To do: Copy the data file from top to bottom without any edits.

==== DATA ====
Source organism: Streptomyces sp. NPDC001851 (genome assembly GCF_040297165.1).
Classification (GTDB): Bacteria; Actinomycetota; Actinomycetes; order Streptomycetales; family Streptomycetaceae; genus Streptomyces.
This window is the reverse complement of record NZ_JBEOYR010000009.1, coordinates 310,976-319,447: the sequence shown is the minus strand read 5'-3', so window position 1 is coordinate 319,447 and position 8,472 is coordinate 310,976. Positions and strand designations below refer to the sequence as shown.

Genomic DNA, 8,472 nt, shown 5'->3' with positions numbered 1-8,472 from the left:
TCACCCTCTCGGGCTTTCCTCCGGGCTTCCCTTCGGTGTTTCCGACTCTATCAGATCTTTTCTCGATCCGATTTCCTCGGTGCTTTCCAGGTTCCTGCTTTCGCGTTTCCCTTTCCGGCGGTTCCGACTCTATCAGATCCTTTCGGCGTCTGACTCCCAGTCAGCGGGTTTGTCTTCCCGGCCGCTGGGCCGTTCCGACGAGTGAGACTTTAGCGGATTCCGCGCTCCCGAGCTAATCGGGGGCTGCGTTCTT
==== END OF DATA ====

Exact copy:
Source organism: Streptomyces sp. NPDC001851 (genome assembly GCF_040297165.1).
Classification (GTDB): Bacteria; Actinomycetota; Actinomycetes; order Streptomycetales; family Streptomycetaceae; genus Streptomyces.
This window is the reverse complement of record NZ_JBEOYR010000009.1, coordinates 310,976-319,447: the sequence shown is the minus strand read 5'-3', so window position 1 is coordinate 319,447 and position 8,472 is coordinate 310,976. Positions and strand designations below refer to the sequence as shown.

Genomic DNA, 8,472 nt, shown 5'->3' with positions numbered 1-8,472 from the left:
TCACCCTCTCGGGCTTTCCTCCGGGCTTCCCTTCGGTGTTTCCGACTCTATCAGATCTTTTCTCGATCCGATTTCCTCGGTGCTTTCCAGGTTCCTGCTTTCGCGTTTCCCTTTCCGGCGGTTCCGACTCTATCAGATCCTTTCGGCGTCTGACTCCCAGTCAGCGGGTTTGTCTTCCCGGCCGCTGGGCCGTTCCGACGAGTGAGACTTTAGCGGATTCCGCGCTCCCGAGCTAATCGGGGGCTGCGTTCTT